The image above is taken from the Guardian website and one of the only photos i could find of today's protest, the link to their story is in the main body of the post
Today's blog post topic is one i'd had no intention to write about until about an hour ago; i'd had no intention to write about it not because of any issue of worthiness but because i had heard nothing about it until today.
Right now in London thousands of people, the majority of them suffering from some form of disability are protesting against the Coalition governments cuts to the DLA (Disabled Living Allowance) and the overall reduction in welfare spending, much of which goes either directly to people suffering from disabilities or the organisations that help them. DLA is a tax exempt, non-means tested allowance that is available to anyone under 65 who has care and/or mobility assistance due to mental or physical disability and as such is a hugely important source of income for people who unsurprisingly struggle to get and maintain regular employment.
The government has introduced a new system of work capability assessments which they argue will help tackle the issue of people claiming benefits illegitimately but many of the detractors of the bill argue that it will actually lead to people with serious disabilities being denied the DLA due to them not falling within particular categories.
The DLA is split into three rates, depending on the severity of the disability and the level of care required; the highest rate is £71.40 p/w, the middle rate is £47.80 and the lowest rate is a mere £18.95, but even that can make a huge difference to a person's ability to travel to either work or support groups. It can mean elderly and disabled people not having to make any choices between food and heat. It can help people with mental and physical disabilities live something closer to a normal life rather than being trapped in their houses, reliant on the care of family members. In the end that is all most disabled people want; the opportunity to live as full a life as they can, something inevitably they need some welfare support to do.
All told an estimated 20% is being slashed from the various elements that comprise disability welfare. When Cameron and Osbourne claimed we 'are all in this together' i never really believed that was true, but i believed that even they wouldn't inflict such dramatic cuts on a portion of society who most require state assistance. I hoped that even if they were somehow to pull through on that claim and spread the cuts out fairly and across the country, that the disabled, the ill and the elderly would be exempt. Being ill or disabled is hard enough, the last thing they need is their financial support being reduced. This dismissive attitude to the needs of some of the most vulnerable members of society is sickening and depressing.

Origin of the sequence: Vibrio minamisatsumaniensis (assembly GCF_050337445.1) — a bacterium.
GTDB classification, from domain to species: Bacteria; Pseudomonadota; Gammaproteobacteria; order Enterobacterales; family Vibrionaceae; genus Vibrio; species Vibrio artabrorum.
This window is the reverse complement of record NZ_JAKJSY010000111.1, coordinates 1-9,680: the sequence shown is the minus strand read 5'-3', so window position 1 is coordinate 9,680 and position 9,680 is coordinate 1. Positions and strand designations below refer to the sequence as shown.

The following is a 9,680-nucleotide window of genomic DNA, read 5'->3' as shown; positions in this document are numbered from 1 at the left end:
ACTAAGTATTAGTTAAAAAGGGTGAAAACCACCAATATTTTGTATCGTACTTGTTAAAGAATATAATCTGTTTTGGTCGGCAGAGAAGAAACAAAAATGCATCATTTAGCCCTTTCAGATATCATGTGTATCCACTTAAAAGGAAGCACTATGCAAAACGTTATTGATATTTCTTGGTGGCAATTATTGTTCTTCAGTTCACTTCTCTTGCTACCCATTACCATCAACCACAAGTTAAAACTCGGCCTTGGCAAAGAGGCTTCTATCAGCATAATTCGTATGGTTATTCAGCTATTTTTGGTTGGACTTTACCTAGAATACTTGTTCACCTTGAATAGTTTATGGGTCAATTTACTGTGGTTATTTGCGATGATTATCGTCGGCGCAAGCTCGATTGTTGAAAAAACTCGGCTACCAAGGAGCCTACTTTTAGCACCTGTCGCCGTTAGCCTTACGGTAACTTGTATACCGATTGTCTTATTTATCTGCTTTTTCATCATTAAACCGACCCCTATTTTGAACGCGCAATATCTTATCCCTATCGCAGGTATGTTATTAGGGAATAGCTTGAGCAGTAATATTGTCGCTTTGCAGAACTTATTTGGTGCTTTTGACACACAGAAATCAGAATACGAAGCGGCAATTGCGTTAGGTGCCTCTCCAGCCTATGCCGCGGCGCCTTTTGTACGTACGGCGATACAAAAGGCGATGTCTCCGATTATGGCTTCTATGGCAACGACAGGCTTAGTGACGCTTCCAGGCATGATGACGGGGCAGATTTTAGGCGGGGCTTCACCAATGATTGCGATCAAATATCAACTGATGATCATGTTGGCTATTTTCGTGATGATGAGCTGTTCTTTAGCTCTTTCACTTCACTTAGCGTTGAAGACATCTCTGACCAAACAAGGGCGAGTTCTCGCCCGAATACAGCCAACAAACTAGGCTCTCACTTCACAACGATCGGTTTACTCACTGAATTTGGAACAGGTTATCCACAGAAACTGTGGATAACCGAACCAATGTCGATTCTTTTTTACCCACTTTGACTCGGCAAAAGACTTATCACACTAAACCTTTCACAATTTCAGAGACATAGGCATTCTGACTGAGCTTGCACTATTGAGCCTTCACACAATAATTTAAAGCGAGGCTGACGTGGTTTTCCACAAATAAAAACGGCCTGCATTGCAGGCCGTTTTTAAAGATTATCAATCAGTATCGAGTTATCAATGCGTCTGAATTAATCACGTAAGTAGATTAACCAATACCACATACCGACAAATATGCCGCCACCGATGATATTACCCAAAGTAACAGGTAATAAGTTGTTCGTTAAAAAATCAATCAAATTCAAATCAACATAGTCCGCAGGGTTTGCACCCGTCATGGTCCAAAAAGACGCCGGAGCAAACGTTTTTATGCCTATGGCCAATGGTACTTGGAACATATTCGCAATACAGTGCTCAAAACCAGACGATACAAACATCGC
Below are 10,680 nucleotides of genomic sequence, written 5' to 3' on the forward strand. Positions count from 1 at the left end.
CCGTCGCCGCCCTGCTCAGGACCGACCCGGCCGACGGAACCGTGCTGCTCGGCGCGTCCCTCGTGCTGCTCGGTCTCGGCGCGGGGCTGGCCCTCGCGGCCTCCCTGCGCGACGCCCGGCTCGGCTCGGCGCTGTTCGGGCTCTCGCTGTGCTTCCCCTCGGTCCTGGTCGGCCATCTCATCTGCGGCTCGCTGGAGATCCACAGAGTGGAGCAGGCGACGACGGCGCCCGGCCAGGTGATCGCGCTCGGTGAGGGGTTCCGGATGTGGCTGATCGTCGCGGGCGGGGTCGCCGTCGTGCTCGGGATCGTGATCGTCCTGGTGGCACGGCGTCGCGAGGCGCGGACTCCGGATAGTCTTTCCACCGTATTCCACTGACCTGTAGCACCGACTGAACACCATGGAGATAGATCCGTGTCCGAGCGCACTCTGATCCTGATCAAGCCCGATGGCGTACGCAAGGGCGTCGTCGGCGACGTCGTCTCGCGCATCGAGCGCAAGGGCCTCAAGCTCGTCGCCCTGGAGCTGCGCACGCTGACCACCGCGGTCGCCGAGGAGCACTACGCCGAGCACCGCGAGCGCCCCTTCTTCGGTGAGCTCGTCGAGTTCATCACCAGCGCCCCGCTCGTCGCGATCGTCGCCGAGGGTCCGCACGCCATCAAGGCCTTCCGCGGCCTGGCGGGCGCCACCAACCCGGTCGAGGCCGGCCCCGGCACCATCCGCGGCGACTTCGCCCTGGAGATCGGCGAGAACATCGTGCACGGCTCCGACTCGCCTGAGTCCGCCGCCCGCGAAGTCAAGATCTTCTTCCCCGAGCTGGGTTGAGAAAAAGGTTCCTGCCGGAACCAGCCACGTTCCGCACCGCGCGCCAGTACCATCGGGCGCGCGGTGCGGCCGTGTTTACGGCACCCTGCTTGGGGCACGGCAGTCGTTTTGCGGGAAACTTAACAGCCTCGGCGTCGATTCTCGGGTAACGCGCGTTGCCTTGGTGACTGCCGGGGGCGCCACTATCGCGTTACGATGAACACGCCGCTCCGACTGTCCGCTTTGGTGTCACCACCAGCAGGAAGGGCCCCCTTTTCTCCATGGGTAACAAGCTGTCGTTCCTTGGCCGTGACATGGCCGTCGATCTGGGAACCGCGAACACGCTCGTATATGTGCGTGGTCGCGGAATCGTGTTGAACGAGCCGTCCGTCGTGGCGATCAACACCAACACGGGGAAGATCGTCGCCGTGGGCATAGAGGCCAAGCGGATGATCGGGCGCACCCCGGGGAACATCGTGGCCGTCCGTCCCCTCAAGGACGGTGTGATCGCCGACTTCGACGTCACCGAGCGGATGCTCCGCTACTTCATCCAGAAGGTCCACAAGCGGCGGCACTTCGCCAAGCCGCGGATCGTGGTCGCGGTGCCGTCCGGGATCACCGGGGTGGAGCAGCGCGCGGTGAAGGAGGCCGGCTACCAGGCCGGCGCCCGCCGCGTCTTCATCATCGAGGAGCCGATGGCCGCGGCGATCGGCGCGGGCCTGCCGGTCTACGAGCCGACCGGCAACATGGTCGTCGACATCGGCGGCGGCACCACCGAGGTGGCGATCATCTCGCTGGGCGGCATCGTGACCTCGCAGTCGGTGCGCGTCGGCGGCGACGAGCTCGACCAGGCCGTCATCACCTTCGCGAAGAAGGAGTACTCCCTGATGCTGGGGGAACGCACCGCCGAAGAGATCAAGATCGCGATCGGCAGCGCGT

What is almost as depressing though as the cuts themselves is the lack of coverage of the protest march in the national media. At 3.55pm when i checked these papers; The Guardian, The Independent, The Daily Mail, The Telegraph, The Sun, The Daily Express, The Mirror and The Times, only The Guardian and The Independent had any coverage of this story on the main page of their website.
This is the biggest protest march of disabled people in British history yet only two of the major national papers deem it worthy of high profile coverage. That's disgusting in my opinion; it's a pretty damning statement about what we look for in newspapers when they prioritise stories about X factor contestants fashion choices (The Sun), whether or not a sports presenter slept with a former footballer (The Times), a handbag worn by the Queen (The Telegraph) or the fact that William and Kate might ride bikes during their honeymoon (The Mirror) over the news that a huge number of people who enjoy neither the income or the convenience of travel that most other people do have gathered in London to protest against cuts to the aid they do receive.
The Guardian are the only paper doing what i would consider justice to the story at the moment with this live blog and a couple of reporters at the march interviewing people and i'd advise you have a read through to see the kind of people who are being hit by the coalitions cuts.
My final point i want to make is this; i try and resist just bashing bankers for the sake of it, they're an easy target but i admit my knowledge of the intricacies of international banking is far from complete. Even the topic of bonus' is not entirely clear cut for me, i'm yet to read anything which convinces me whether or not there is a danger of the banks going elsewhere, whether our regulations are more or less tight than other equivalent countries, or what the impact of a change to either factor would actually be rather than just hyperbolic statements from both sides.
What i do know is this, it is unacceptable that our government allows million pound bonuses for workers within institutions that have done as much as anyone to put us in this current economic climate and billion pound corporate tax write offs for companies like Vodafone, while making cuts to the small amounts of support and comfort available for the elements of our country who both need and deserve it more than most.
As always i'll finish with a song and continuing the theme for this week it will be a classic song, a song from an artist without whom we might not have Adele and all the other soulful white singers that are around at the moment.